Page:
Researchers have proposed several theories to explain how poverty negatively affects cognitive development and educational achievements, including that poorer children are more likely to: (i) be raised by parents who’ve completed fewer years of schooling; (ii) grow up in homes that are less “cognitively stimulating;” and (iii) attend schools that “lack the resources and vigor of schools in more prosperous neighborhoods.” A 2009 study also revealed that chronic stress as a result of living in poverty actually weakens a child’s working memory. Finally, researchers have learned that poverty often results in poorer health and social behavior, both of which undermine cognitive development and educational achievement.
Recent studies have shown that poverty negatively impacts a child’s social and emotional development. For example, poorer children are at a greater risk of developing behavioral and emotional problems, including disobedience, impulsiveness, and difficulty working with peers, and children in poverty typically display fewer positive behaviors (e.g., compliance, obedience, etc.) than children from non-impoverished families. Studies have also linked family poverty with a higher risk of teen pregnancy, less positive peer relations, and lower self-esteem in children who live in poverty. Specifically, one study found that “long-term poverty is associated with children’s inner feelings of anxiety, unhappiness, and dependence, while current poverty is associated with acting out, disobedience and aggression.”
Possible explanations for the connection between poverty and decreased social and emotional development include that: (i) children who grow up in poverty are less likely to be exposed to positive social norms in their families and neighborhoods; (ii) impoverished parents more frequently use physical punishment to discipline their children, and may not respond as quickly to their child’s emotional needs; (iii) poorer children may not have “positive buffers” in their lives to help protect and shield them from negative influences; and (iv) poverty stricken families are more likely to relocate and have changes in family structure than more affluent families.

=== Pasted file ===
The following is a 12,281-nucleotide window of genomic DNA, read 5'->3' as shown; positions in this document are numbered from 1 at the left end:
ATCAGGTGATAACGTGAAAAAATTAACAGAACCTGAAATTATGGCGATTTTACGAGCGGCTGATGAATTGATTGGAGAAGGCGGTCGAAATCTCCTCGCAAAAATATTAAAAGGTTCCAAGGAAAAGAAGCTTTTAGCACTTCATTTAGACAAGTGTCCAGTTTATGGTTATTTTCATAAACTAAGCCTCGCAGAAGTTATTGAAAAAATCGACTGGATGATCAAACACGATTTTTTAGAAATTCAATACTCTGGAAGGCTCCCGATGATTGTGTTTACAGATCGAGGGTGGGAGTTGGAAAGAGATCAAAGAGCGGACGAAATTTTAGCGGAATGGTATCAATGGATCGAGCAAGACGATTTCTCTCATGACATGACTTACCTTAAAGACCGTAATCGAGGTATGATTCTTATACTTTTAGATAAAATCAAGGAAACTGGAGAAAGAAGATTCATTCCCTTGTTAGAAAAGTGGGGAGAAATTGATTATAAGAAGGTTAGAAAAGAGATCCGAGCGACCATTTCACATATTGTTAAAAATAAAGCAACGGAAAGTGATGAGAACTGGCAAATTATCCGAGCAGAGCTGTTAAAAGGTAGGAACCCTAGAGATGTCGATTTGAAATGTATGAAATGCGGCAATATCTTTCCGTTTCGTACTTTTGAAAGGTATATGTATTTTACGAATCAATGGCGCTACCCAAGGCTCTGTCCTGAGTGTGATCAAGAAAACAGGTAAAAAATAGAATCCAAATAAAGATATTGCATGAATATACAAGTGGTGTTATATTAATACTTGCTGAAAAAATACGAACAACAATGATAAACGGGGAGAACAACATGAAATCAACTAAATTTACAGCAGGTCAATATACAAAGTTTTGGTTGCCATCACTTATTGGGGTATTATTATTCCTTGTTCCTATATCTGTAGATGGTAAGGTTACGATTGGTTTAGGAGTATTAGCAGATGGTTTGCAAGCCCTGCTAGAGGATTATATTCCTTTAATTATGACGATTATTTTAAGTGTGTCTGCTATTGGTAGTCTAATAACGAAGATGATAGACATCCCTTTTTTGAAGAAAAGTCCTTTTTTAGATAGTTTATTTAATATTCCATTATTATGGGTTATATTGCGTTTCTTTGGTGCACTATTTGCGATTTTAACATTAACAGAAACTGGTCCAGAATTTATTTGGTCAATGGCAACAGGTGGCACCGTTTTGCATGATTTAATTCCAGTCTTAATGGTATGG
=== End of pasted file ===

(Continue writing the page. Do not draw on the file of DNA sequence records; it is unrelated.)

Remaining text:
“National data indicate that poor health outcomes are more prevalent among poor children from birth onward.” Research has shown that a child who experiences poverty during the first three years of life is more likely to have a substandard nutrition status and decreased motor skills. Poverty has also been linked to: (i) low birth weight babies and an increased risk of death within the first months of life; (ii) an increased level of food insecurity (which includes not having enough food, eating a nutritionally inadequate diet, and having parents who are concerned about providing enough food and nutritionally sufficient food on a daily basis); (iii) an increased rate of injuries and accidents as compared to non-impoverished children; (iv) “aged-normed growth stunting” (low height-for-age) and “wasting” (low weight-for-age); (v) increased involvement in “risky behaviors,” such as smoking and early sexual activity; and (vi) an increased rate of chronic health problems, including obesity, asthma, and anemia.